Lymphedema is a condition that results in significant swelling of the arm after patients have lymph nodes removed as a part of breast cancer surgery.
It affects between 25 to 30 percent of women, causing arm swelling, pain, possible skin infections, and difficulty using the arm. In addition, it is important to note the risk of developing lymphedema increases with higher BMI.
There are approximately 20 to 30 lymph nodes in the underarm region in most people. While some of those lymph nodes drain fluid from the breast, a significant amount also drain fluid from the arm. When lymph nodes are removed for breast cancer, all nodes in this region must be removed to clear the cancer, as breast lymph nodes and arm lymph nodes cannot be distinguished. For some patients who develop lymphedema, the entire arm swelling can be disabling. Their mobility is limited, they may have pain and skin infections, and may be forced to wear a compression sleeve covering their arm every day. If severe enough, they can almost completely lose function of their arm.
In an effort to prevent lymphedema for breast cancer patients, Dr. Alicia Vinyard performs a procedure to help re-establish these important connections that are needed to effectively drain the arm.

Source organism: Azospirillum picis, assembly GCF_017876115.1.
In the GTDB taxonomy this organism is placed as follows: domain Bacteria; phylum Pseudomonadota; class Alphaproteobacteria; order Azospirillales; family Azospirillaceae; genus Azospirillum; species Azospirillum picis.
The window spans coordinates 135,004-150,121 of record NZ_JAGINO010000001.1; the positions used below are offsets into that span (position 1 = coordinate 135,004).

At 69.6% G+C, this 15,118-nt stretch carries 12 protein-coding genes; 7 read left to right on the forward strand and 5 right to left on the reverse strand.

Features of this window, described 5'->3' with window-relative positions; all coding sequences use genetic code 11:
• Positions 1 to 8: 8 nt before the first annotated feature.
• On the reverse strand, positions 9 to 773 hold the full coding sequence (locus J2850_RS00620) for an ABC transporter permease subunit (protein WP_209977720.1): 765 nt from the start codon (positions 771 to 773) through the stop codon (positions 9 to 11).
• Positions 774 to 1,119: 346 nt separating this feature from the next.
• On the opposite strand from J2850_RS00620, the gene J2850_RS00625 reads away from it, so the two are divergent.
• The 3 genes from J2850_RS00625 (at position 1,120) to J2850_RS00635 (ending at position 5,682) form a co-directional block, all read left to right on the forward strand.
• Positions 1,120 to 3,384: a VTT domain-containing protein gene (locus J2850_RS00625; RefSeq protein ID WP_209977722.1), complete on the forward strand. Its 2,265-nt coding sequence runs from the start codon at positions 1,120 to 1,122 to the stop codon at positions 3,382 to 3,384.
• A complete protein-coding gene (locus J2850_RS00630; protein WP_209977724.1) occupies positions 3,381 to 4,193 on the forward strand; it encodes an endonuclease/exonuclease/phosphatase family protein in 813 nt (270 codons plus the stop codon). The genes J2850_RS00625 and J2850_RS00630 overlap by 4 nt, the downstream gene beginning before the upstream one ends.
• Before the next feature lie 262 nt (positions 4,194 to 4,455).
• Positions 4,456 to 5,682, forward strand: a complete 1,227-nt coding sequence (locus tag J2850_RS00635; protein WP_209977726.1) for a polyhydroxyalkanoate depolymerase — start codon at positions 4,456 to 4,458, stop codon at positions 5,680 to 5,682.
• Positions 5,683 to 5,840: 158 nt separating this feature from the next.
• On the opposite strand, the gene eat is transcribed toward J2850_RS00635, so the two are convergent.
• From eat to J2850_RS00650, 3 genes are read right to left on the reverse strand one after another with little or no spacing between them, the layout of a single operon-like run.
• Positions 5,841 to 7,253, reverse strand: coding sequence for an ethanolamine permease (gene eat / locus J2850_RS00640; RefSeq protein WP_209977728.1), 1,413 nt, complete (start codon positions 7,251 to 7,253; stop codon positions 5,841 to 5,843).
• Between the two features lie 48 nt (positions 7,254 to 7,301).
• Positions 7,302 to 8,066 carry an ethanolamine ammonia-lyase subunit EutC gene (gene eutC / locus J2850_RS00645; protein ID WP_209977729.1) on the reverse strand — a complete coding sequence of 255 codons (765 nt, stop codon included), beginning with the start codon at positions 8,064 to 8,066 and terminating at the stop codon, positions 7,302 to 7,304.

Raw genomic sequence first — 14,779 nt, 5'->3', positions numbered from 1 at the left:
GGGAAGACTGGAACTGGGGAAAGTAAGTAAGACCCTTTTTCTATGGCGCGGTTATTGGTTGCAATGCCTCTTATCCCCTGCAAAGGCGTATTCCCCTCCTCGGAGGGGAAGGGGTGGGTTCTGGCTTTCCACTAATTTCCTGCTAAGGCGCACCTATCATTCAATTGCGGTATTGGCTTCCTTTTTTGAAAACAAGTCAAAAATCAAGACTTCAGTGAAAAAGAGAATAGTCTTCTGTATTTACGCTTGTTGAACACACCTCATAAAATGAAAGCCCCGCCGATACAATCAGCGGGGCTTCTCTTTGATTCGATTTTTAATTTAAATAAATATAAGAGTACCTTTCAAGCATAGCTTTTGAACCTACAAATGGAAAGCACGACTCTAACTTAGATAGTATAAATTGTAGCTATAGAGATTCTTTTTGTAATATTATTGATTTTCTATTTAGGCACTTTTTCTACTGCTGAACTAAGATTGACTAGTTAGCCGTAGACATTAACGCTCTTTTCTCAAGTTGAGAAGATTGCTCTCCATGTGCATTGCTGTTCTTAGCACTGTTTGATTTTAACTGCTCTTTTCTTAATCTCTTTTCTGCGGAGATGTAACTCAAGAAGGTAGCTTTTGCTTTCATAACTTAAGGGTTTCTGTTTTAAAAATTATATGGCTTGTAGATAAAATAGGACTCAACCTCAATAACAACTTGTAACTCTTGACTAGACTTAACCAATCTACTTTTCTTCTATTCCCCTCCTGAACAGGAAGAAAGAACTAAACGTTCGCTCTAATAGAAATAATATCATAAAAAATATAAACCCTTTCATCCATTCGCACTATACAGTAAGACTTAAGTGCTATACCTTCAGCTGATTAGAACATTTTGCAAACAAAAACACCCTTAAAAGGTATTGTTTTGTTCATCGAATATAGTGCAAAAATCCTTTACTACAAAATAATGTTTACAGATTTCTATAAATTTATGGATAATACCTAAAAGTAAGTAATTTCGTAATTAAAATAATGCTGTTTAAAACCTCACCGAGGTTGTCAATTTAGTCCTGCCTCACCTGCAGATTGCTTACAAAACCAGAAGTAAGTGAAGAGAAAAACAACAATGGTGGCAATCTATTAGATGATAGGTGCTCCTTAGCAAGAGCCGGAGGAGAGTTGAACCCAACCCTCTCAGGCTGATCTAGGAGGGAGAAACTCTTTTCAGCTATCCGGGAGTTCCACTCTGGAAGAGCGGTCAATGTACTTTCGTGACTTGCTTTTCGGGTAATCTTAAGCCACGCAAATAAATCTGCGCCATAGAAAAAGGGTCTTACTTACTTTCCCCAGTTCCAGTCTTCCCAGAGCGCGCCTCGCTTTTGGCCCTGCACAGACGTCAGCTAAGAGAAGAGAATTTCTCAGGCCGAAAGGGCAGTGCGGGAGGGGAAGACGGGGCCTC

After removing all of the lymph nodes in the underarm region (called an axillary dissection), a blue dye is injected into the upper arm and allowed time for the dye to travel. Then, I work with the surgical team to identify small blue lymphatic channels coming from the arm that have been cut during the lymph node removal. I make a small cut in a nearby superficial vein and connect these leaking blue channels to the vein. This allows drainage of fluid from the arm to be re-established.
During my training at the University of Miami, I learned this interesting technique, and I was a part of a research study that showed patients who underwent this procedure had a decrease in developing lymphedema by 87%.
For people whose breast cancer has spread to lymph nodes and has been confirmed by a biopsy prior to surgery, Vinyard will discuss the procedure beforehand and allow them the option to undergo the additional lymphedema preventative procedure, which only adds about 20 additional minutes to the surgery.
For those patients who we unexpectedly find cancer in the lymph nodes at the time of surgery, we can still perform this procedure as well, and they are also consented beforehand of this possibility.
If the procedure is unsuccessful, there are no additional risks to the patients, such as significant bleeding or blood clots. For patients who may develop lymphedema later on (which can occur immediately or even years later), more involved procedures are available, such as a lymph node transfer from other lymph nodes in your body, which is readily performed by our plastic surgeons here at Augusta University Health and the Georgia Cancer Center.